Some devices are notorious for draining the battery super fast. Others, not so much. And yet only a minority of users know how their batteries function, let alone how to extend their phone’s capabilities. Well, we say no more to that. Only a fraction of used gadgets end up in recycling, and most of them just contribute to the insurmountable amounts of junk humanity is accumulating.
Respecting The Planet
And while we are learning what to do with the waste of our everyday life, one of the harsh-cold truths is that the best thing to respect the environment is to actually not buy the thing that ruins it. Yes, that means instead of buying plastic bags and sending them to recycling, just don’t buy them. It’s that simple. That glass bottle that you bought, whatever it contained, is long gone. The energy and raw materials that it required upon manufacturing are not. Either reuse it, send it to recycling, or don’t buy them at all.
The same concept applies to gadgets. If you change your phone every 2-3 years, what do you think is happening to it next? The best bet is to sell it back to the manufacturer, who will actually be able to use the spare parts or revive the device for further use. An old iPhone is still an immensely powerful device, and if you broke your screen, or would fancy a new one, people of less financial affluence could buy it for a fraction of a price. For example, most of the “used” gadgets of Japan are sent to third-world Asian countries, and that’s where they have their second life.
What is another way you could do your part? Use your phone less! The less time you spend on your phone, the more energy and battery quality you conserve. Let’s make a simple analogy. Cars require fuel, and they can work for a while, as long as 10-20 years for old models. But over time, they become less efficient, are more prone to breaking, and are constantly getting behind in technology. The same concept applies to your smartphone! Except its peak performance is only about 2-3 years, and with better use, could be extended to 3-5 years. But that’s it. So how do you extend it? Let’s explore below!
Do Yourself And Your Phone A Service
There is a thing that you can do to yourself that will both significantly drain your mental health and your phone’s battery. And guess what. It’s sitting on your phone all the time. If you are using your device every moment you are awake, don’t wonder why the battery needs replacement every year or so.
Apple smartphone batteries are designed for approximately one thousand charging cycles. That means that each time you charge your device, that number goes down by one. When it reaches zero, that’s the moment the fruit company recommends either swapping out your internal juice or the device entirely.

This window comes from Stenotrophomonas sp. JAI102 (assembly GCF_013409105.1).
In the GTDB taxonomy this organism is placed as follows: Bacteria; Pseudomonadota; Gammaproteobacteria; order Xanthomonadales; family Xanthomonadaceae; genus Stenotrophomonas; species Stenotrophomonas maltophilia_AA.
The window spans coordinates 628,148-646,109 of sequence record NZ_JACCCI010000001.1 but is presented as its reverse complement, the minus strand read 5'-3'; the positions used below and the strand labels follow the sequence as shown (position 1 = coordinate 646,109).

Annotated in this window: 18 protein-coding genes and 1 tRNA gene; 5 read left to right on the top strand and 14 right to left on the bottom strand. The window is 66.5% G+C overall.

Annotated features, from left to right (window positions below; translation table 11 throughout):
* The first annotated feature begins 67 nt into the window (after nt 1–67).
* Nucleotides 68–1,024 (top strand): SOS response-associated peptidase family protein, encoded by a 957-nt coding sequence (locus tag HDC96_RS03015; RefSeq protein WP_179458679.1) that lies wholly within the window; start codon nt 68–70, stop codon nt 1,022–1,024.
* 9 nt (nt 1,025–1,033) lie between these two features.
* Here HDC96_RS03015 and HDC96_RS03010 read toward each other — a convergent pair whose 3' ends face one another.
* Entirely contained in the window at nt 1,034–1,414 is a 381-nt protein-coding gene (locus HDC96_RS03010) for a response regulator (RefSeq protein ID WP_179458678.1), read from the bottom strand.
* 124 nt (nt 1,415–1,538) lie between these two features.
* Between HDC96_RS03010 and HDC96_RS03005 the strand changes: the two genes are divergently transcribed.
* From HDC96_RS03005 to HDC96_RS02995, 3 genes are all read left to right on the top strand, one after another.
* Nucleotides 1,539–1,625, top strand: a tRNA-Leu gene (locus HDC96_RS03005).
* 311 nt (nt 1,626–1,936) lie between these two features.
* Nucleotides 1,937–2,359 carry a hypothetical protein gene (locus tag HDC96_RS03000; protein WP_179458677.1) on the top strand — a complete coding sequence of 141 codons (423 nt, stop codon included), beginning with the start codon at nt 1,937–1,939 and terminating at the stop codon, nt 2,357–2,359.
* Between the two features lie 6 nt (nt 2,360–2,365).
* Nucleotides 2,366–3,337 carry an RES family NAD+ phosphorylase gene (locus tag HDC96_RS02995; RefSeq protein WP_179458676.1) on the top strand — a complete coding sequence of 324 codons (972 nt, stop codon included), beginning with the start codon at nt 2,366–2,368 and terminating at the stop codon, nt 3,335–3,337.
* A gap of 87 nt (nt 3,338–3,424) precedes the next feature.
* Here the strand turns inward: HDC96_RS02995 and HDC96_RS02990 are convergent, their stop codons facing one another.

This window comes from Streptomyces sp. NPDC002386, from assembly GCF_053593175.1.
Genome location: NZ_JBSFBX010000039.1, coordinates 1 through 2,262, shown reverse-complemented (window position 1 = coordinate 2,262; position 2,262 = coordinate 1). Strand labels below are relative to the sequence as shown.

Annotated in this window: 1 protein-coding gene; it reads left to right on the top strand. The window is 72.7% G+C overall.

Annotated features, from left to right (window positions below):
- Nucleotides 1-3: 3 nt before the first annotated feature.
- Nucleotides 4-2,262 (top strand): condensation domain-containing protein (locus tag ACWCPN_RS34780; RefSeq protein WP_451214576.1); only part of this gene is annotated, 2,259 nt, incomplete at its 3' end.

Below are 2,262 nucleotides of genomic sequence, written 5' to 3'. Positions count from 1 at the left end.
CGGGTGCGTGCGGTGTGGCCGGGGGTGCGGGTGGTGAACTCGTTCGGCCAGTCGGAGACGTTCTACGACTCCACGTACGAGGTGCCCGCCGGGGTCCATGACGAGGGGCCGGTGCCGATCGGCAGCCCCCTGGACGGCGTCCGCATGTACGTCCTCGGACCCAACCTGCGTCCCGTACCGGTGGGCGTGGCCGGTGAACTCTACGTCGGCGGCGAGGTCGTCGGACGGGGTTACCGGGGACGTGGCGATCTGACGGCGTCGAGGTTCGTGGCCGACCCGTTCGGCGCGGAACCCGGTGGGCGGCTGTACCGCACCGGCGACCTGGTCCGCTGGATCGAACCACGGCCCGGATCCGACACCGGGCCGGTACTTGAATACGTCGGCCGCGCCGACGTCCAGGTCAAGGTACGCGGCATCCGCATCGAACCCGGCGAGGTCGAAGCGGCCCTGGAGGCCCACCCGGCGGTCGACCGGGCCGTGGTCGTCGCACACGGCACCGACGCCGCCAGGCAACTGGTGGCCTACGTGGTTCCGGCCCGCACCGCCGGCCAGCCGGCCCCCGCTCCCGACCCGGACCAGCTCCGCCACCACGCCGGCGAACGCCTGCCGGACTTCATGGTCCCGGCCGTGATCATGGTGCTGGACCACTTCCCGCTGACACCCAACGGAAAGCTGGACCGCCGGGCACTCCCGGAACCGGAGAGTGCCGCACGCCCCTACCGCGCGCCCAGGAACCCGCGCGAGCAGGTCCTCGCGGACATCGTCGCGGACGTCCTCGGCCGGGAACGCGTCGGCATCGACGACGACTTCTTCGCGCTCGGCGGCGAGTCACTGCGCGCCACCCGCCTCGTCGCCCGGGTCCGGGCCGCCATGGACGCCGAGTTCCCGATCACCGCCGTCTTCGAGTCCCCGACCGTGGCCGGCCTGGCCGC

For regular folks, that is supposed to happen every 2-3 years. If you do the math, it’s quite simple. There are 365 days a year, and that translates to roughly 1000 days in three years. Simple? Yeah. Applicable to real life? Not always. Some users, especially millennials, are so addicted to their devices that they use beyond 100% of a battery in a single day. How so? The battery is designed to handle more than half a day’s worth of hours. Even so, you can manage to use it faster. Here is how it’s not (and these are exactly the things you shouldn’t be doing).
If you are watching videos all the time, swiping Instagram, posting on Facebook, and checking your email from time to time, your phone is perfectly designed to handle that. But if you do all of these things simultaneously, adding constant (and I mean every minute) notifications popping on your screen, downloads that are running in the background, and 4G or 5G use all day, your phone will die much sooner.
As a consequence of torturing your poor gadget on an ongoing basis, day to day, its battery and other internals will heat up faster and use up its limited resources. Want to know other reasons your battery is draining faster? Check out a Japanese article on lifetechjapan.com. They sure do know what they are talking about, as they are one of the most advanced nations in the entire world.
Charging Your Battery Proper Is A Must
This is a topic that’s ripe with myth and old-school thought, that doesn’t apply to Lithium batteries at all. It honestly deserves a post on its own, and that’s why I would like to refer you to an official discussion on the Apple website.